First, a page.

A common misconception in employment law is that to be a plaintiff you must have been or are a model employee. This myth prevents many potential plaintiffs from pursuing action against their employers. My aim in this article is to address this misconception and hopefully dispel it.
In its simplest form, employment law boils down to a three-step process: 1) there is discrimination or retaliation, 2) this discrimination or retaliation is because of a protected characteristic or protected activity and 3) an adverse action was taken against the employee as a result. Within this framework there are little details and deviations that cannot be ignored. However, in its simplicity it also showcases how the law does not expect perfection.
For employees experiencing discrimination and/or retaliation, having a disciplinary history may feel like an insurmountable obstacle to any employment claim they may want to pursue. This concern is the fuel that perpetuates the myth of the perfect plaintiff, but as the old adage goes, the devil is in the details.
For the sake of illustration I would like to pose the following example. A company’s policy states that after three tardies an employee can be terminated. Subsequently, Kiah, an employee of the company who also happens to be black, receives her third tardy. It is further undisputed that she has in fact has been late on three separate occasions. The situation seems straightforward enough: Kiah was tardy on multiple occasions, received multiple write-ups and can now be terminated. Except in this case, Kiah’s supervisor, Cary, is only writing up Kiah for coming in late. In fact, it is well known that Cary is only writing up the black employees that she supervises, and Kiah’s non-black coworkers who are tardy are not being written up by Cary. With that layer added, the situation becomes less straightforward, and a more nefarious reason for Cary’s treatment can be seen. Now, despite Kiah being tardy, it also appears that she may have experienced discrimination because her boss is singling out her black subordinates for different treatment because of their race. Neither cancels out the other. Kiah can still experience actionable discrimination because of Cary’s unequal treatment while also having write-ups for being tardy.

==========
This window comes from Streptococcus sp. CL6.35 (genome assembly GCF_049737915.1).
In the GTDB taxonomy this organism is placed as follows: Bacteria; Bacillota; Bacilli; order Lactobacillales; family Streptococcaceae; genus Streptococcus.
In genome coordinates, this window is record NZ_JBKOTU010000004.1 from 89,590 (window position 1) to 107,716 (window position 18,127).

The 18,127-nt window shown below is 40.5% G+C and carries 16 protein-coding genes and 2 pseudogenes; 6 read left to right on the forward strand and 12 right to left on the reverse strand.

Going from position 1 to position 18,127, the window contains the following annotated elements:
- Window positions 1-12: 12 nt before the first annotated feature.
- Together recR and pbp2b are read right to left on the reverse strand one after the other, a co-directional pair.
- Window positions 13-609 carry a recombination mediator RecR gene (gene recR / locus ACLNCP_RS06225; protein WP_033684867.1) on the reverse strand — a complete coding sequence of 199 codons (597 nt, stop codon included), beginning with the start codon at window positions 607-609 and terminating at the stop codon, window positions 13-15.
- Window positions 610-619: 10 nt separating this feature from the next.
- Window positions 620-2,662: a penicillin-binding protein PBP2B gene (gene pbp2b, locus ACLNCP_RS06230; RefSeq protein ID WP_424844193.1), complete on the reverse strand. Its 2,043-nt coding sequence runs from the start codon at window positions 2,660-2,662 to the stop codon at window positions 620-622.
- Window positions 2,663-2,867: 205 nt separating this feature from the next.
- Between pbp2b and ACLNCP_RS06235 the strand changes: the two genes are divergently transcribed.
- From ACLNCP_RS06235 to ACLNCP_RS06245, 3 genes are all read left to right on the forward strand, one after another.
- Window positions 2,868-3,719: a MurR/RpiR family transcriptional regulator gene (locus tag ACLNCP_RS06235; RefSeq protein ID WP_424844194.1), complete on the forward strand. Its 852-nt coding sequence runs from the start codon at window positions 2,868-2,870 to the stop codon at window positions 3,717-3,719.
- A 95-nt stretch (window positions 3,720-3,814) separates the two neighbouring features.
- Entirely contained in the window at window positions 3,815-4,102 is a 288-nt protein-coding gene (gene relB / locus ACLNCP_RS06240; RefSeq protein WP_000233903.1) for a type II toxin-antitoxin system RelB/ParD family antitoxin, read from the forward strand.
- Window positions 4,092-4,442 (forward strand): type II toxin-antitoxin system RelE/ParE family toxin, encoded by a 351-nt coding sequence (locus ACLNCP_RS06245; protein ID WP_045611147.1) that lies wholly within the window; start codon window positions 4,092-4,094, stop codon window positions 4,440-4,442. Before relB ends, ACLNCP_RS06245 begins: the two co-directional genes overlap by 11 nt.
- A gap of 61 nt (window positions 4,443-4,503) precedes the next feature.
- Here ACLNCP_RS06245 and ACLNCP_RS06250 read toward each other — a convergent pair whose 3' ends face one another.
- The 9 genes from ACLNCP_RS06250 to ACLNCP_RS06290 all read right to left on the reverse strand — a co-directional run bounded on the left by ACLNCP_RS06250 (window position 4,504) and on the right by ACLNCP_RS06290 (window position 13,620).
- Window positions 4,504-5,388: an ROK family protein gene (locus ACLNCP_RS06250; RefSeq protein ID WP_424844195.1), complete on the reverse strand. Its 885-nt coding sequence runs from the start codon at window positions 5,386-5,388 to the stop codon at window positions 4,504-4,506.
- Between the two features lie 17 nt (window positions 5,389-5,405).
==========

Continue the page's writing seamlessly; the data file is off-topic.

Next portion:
The myth of the perfect plaintiff would dictate that if Kiah was terminated after multiple tardies, then the supervisor singling her out for different treatment could not have discriminated against her. This is a myth for a reason. Employment law and in particular Title VII and Section 1981 recognizes that situations like the one above occur. In our practice, seeing a selective enforcement of the rules is not uncommon. Moreover, it is rarely ever the case that an employee is perfect. This does not mean that a disciplinary action or record will necessarily not play a role or potentially weaken an employment law case, but even non-perfect employees enjoy the protection of the anti-discrimination laws.
The biggest thing to remember is that these situations are fact-intensive—like above, Kiah’s tardies in the context of how her supervisor applied a rule shows discrimination. Simply because an employee has a disciplinary history does not erase or nullify an employer’s discrimination or retaliation. Therefore, if an employer has discriminated or retaliated against you do not let the myth prevent you from seeking out representation. Our firm will be happy to find out the best way to dispel the myth with you.